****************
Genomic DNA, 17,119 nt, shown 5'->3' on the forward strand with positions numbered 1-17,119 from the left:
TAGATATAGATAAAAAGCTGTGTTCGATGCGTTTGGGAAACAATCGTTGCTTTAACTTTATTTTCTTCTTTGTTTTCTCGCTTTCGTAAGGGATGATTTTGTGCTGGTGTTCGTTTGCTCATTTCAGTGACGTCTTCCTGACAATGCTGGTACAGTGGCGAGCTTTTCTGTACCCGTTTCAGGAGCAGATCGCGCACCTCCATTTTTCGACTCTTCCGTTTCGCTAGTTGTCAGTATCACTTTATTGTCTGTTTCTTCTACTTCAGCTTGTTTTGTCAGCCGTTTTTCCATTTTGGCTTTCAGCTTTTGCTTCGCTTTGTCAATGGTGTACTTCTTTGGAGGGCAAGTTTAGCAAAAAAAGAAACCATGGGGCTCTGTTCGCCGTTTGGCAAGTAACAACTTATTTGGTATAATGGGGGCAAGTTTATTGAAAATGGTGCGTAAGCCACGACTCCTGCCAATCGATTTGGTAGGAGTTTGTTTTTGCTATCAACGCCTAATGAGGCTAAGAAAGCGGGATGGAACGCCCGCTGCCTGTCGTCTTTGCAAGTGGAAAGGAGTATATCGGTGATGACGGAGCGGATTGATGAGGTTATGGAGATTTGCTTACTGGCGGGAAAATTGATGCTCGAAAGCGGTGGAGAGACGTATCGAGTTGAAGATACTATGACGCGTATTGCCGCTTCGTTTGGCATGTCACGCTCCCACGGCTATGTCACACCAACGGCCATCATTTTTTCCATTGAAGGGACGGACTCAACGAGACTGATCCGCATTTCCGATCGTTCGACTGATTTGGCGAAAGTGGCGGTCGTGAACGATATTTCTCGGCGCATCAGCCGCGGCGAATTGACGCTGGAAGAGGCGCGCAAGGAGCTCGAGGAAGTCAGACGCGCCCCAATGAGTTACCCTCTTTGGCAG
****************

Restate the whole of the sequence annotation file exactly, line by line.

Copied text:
Genomic DNA, 17,119 nt, shown 5'->3' on the forward strand with positions numbered 1-17,119 from the left:
TAGATATAGATAAAAAGCTGTGTTCGATGCGTTTGGGAAACAATCGTTGCTTTAACTTTATTTTCTTCTTTGTTTTCTCGCTTTCGTAAGGGATGATTTTGTGCTGGTGTTCGTTTGCTCATTTCAGTGACGTCTTCCTGACAATGCTGGTACAGTGGCGAGCTTTTCTGTACCCGTTTCAGGAGCAGATCGCGCACCTCCATTTTTCGACTCTTCCGTTTCGCTAGTTGTCAGTATCACTTTATTGTCTGTTTCTTCTACTTCAGCTTGTTTTGTCAGCCGTTTTTCCATTTTGGCTTTCAGCTTTTGCTTCGCTTTGTCAATGGTGTACTTCTTTGGAGGGCAAGTTTAGCAAAAAAAGAAACCATGGGGCTCTGTTCGCCGTTTGGCAAGTAACAACTTATTTGGTATAATGGGGGCAAGTTTATTGAAAATGGTGCGTAAGCCACGACTCCTGCCAATCGATTTGGTAGGAGTTTGTTTTTGCTATCAACGCCTAATGAGGCTAAGAAAGCGGGATGGAACGCCCGCTGCCTGTCGTCTTTGCAAGTGGAAAGGAGTATATCGGTGATGACGGAGCGGATTGATGAGGTTATGGAGATTTGCTTACTGGCGGGAAAATTGATGCTCGAAAGCGGTGGAGAGACGTATCGAGTTGAAGATACTATGACGCGTATTGCCGCTTCGTTTGGCATGTCACGCTCCCACGGCTATGTCACACCAACGGCCATCATTTTTTCCATTGAAGGGACGGACTCAACGAGACTGATCCGCATTTCCGATCGTTCGACTGATTTGGCGAAAGTGGCGGTCGTGAACGATATTTCTCGGCGCATCAGCCGCGGCGAATTGACGCTGGAAGAGGCGCGCAAGGAGCTCGAGGAAGTCAGACGCGCCCCAATGAGTTACCCTCTTTGGCAG